The masons got an amazing amount of work done last week, I have the photos to prove it!
First, do you remember my Week 5 photos showing all the gray block on the site? Well most of those pallets are now here:
Many of them went to the garage:
The blocks are covered in plastic because the forecast was for rain and the mortar was still a bit “green”. But the garage walls were not the only ones being built up this past week, as you can see from this view of the overall site:
This past week was one of much work and little visible progress. On the construction site, the masons gave their new saw some more exercise, but it developed a wobble and needed to be rebuilt. By the end of the week they had managed to build two two-course corners at the foundation level. One of the mitered corners is pictured here:
Actually, the picture shows several features of the planned masonry construction.
More than a dozen pallets of greyblock are now positioned on the site to be placed on the footings and create the basin into which the concrete slab will be poured.
You can tell how far up the grayblock needs to go: the wood framing on the far side of the site shows where the finished floor elevation will be. We’ll use architectural block for the course that brings us to that level (and then to where people can see it), but grayblock all the way down. As you can see, there’s quite a number of courses to reach that point, which looks like “up” right now, but will seem “down” when the slab is poured and ultimately the dirt, which is also in the background, is replaced. Here you can see how “high” (or “deep”) we’ll be going:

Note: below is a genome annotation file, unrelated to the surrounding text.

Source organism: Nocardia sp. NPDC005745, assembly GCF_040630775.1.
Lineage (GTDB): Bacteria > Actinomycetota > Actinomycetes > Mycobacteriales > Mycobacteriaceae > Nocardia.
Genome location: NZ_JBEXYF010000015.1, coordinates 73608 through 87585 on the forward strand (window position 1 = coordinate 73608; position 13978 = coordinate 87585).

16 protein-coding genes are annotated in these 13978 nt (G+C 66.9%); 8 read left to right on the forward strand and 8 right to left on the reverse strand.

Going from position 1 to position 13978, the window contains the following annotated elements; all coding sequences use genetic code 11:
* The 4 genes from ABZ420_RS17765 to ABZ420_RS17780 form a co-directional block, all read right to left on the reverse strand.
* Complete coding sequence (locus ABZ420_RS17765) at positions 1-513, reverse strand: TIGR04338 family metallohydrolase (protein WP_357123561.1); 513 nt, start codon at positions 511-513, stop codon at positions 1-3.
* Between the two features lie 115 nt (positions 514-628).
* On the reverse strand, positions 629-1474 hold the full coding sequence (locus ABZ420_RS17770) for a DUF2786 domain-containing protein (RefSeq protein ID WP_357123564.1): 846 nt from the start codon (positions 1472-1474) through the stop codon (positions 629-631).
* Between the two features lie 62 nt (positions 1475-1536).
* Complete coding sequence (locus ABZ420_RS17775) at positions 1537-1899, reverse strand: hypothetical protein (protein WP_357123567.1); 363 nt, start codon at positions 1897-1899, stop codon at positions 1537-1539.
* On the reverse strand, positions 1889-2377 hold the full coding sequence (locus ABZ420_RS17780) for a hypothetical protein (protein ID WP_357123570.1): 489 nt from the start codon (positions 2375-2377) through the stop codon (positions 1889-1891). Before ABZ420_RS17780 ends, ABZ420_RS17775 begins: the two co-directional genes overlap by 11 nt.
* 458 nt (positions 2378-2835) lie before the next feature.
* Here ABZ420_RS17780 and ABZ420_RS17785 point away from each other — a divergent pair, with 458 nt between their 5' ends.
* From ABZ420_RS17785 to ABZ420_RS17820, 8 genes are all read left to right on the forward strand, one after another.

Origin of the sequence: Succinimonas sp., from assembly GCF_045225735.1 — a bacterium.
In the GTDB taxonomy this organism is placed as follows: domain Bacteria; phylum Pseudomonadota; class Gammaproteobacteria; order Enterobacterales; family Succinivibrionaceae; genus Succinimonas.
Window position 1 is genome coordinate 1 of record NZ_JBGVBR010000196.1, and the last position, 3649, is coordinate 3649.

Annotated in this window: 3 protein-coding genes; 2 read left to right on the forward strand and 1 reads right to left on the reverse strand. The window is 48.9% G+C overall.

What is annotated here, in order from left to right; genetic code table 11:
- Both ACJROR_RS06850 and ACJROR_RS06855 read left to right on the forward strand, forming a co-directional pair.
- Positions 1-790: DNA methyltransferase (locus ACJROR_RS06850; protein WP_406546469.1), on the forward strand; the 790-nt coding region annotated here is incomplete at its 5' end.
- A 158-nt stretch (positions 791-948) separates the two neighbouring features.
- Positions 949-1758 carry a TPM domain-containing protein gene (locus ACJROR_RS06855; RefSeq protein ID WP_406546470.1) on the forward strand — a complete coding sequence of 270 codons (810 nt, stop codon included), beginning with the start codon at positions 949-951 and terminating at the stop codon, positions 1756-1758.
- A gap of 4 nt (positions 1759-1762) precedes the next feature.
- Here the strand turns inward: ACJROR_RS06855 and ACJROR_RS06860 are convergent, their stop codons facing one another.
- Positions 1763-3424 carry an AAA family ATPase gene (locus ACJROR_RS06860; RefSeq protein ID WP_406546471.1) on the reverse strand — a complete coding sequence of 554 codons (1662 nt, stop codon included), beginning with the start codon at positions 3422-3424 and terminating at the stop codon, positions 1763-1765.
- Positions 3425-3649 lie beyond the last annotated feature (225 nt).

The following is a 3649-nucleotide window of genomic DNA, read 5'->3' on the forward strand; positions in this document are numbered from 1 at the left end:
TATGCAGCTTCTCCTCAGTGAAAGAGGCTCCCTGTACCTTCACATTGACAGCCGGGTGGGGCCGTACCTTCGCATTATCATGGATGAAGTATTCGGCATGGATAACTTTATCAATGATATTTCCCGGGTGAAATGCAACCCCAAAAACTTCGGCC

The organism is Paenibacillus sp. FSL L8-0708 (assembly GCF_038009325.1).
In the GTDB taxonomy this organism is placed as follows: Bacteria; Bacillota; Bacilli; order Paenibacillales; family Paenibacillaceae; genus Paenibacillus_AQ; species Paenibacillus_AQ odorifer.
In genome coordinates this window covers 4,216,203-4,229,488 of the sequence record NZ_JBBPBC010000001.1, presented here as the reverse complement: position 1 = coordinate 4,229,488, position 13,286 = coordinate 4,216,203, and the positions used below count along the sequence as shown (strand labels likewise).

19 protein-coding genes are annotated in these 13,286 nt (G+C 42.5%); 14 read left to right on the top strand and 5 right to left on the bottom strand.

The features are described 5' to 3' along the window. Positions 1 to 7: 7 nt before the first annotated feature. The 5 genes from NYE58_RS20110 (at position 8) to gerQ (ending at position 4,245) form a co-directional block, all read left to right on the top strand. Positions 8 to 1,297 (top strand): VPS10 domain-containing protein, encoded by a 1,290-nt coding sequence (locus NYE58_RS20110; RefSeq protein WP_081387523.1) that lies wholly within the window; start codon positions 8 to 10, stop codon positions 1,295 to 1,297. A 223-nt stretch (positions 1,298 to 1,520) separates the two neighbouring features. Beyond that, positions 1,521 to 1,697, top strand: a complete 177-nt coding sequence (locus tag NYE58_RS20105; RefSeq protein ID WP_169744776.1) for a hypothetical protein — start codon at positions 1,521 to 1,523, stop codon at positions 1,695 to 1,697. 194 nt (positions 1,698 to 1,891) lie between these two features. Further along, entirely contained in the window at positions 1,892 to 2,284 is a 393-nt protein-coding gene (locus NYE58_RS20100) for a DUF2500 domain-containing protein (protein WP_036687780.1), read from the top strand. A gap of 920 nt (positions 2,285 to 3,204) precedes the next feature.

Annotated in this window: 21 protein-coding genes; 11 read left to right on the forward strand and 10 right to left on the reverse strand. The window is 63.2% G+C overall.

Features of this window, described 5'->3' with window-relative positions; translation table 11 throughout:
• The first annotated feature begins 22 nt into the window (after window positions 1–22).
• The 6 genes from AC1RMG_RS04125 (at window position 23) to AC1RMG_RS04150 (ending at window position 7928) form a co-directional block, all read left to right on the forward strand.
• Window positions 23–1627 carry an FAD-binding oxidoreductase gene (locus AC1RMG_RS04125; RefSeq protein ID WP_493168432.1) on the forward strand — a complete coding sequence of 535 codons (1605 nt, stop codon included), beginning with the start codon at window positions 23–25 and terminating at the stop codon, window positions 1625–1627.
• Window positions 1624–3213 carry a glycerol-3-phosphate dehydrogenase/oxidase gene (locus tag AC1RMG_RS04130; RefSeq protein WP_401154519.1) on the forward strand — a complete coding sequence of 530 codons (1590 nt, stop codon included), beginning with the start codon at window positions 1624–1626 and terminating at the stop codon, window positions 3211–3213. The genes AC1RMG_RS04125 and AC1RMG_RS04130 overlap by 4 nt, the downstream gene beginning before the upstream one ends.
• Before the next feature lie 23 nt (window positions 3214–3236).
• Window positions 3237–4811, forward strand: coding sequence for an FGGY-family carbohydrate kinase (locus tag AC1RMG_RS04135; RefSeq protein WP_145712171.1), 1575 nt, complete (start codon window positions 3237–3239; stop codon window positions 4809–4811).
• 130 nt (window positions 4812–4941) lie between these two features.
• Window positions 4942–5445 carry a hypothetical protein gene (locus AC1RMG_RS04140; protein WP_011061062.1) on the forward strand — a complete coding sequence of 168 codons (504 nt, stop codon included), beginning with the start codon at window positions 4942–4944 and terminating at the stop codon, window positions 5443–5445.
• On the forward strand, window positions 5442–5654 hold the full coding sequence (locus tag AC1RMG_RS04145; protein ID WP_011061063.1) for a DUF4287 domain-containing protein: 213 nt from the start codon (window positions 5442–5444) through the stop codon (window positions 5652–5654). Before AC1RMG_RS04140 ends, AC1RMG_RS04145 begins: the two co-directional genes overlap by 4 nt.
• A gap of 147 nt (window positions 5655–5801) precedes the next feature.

Brian May re-visits Rockfield Studios and helps piece together the history behind Bohemian Rhapsody. What a great bit of history, and what a great motivation to do everything we can at Manifold Recording to capture everything that technology allows: HD (or better) video, high-rate 24-bit audio, the works. Enjoy!
Growing up in the 1970s, Linda Ronstadt was one of the first female vocalists that made me want to spend more time on the Rock and Roll side of the FM dial and less time listening to classical music on our local NPR affiliate, WMHT. But a few weeks ago, completely by chance, I heard her talking about her experiences in the Music industry as a special guest of the NPR news quiz show Wait Wait…Don’t Tell Me, and the course of the interview practically wrote a blog posting for the Miraverse concept. Here’s my transcription of the relevant stories: